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Agustín Esteve y Marques, Spanish, 1753-c. 1820 — Portrait of Isidro González Velásquez

Agustín Esteve y Marqués (1753 – 1830) was a Spanish painter from Valencia especially commissioned by the Casa Real in Madrid.  Was born to an artistic family whose origins date back to the 15th century.  He trained in the Academy of Fine Arts in San Carlos in Valencia, and continued his studies in Madrid at the Royal Academy of Fine Arts in San Fernando, where he won the best drawing and best painting prize.  Among other influences, such as Fransico Bayeu, Mariano Salvador Maella and Rafael Mengs, the most reprising was that of Goya who made the most of artistic compact.  He collaborated with Goya for many years and also painted replicates of his work with his authorship. Famous are the copies of Portraits of Carlos IV and Maria Luisa de Parma, that are exhibited in the Prado Museum, while the originals by Goya lay in the Palacio de Oriente.  Esteve painted mainly portraits, and was recognized for his genuine potency. In 1780 he was appointed by the king, painter of the Court – (Pintor de la Corte). He moved back to Valencia during the years of the War of Independence and while Spain had a new king, but returned to Madrid in 1815.  He was awarded pension by the king and later returned to Valencia where he died after a year.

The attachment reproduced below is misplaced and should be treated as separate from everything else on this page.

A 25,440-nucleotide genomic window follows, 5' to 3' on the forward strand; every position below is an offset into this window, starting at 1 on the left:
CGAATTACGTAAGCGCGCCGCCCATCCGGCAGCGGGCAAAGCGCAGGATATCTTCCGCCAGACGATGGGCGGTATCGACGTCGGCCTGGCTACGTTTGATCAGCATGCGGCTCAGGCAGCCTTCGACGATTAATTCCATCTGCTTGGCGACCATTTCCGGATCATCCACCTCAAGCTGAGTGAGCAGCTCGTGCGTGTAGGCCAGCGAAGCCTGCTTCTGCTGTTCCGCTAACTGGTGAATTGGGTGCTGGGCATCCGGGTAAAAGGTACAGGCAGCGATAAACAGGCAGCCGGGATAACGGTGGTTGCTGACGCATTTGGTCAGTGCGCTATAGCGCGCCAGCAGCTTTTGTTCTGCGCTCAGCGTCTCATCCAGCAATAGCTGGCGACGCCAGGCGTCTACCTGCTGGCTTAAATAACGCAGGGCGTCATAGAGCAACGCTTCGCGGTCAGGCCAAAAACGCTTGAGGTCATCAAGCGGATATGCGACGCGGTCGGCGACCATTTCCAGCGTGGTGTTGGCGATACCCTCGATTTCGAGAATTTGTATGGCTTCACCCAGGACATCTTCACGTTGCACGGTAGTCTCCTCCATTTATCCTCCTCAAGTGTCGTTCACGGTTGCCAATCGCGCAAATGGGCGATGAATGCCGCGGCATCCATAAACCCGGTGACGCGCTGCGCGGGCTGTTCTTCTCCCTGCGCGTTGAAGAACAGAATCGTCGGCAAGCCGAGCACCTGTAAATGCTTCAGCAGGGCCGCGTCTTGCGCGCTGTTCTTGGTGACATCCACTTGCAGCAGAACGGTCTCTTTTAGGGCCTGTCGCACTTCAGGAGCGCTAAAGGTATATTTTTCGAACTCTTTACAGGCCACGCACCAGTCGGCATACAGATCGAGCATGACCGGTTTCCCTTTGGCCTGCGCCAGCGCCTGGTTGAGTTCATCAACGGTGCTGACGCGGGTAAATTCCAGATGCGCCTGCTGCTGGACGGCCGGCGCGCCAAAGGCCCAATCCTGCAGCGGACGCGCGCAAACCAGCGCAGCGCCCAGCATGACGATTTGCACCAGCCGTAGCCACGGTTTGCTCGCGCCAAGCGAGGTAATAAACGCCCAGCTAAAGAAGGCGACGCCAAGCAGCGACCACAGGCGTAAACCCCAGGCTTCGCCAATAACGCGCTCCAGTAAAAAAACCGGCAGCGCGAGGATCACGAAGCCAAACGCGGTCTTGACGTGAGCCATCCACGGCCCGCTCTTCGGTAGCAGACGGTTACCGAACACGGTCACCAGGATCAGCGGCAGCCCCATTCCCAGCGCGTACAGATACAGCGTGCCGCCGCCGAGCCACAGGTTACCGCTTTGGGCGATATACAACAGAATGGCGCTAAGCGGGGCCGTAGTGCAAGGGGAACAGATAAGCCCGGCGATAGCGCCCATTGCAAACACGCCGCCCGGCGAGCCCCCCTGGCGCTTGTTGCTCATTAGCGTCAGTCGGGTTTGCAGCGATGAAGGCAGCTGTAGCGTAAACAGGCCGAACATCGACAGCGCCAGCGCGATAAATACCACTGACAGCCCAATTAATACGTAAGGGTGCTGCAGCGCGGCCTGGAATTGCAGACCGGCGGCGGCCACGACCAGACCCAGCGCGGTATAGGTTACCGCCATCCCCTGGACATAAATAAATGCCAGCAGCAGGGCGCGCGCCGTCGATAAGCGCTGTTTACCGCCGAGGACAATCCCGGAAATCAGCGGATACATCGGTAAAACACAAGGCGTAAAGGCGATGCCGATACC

One of his outstanding portraits is the one of Marquesa de San Andres De Parma, and Contesa de Lerena.

The Portrait of Isidro González Velásquez, is one of his outstanding examples of portraiture, which belongs to the collection of the Philadelphia Museum of Art.  Isidoro Gonzales Velasquez was an architect of the time, who visited Paris and Rome and Greece and studied the specimens of Art and Architecture there, returning to his homeland Spain to embody this knowledge to his work for the Palace.

This portrait is executed with much serenity and persuasion.  The romantic painting, is characterized by an emphasis on emotion and individuality.  It was Romanticism that being a reaction to the Industrial Revolution, it followed the medieval epoque rather than the Greco-Roman verse of Classicism.

The portrait of the man stands against a slightly dim lighted background around the figure, bringing forth the subject. The light comes from the side and the front of the illustrated figure embracing it with polished poise. The face stands calm and certain of himself, being a portrait of an upper- class artistic figurine.  This is also stated by the posture of the subject, having his right hand inside his vest.  It is a famous stance of gesture in the 18th and 19th century, that is mainly associated with the pose of Napoleon I of France, illustrated firstly by Jacques Louis David, and then followed by other artists of the time.  It is used to indicate leadership in a calm and firm manner, however when broadly used it implies a figure of upper class genre and denoted “manly boldness tempered with modesty” as stated in an Arline Mayer essay.  This pose dates back to Aeschines, a Greek rhetoric, who states that speaking with the arm outside one’s toga is bad manners.

It is withstanding this information that this portrait in the simplicity that it conveys, that make it a fine example of 18th century Spanish portrait painting.

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Agustín Esteve y Marques, Spanish, 1753-c. 1820 — Portrait of Isidro González Velásquez


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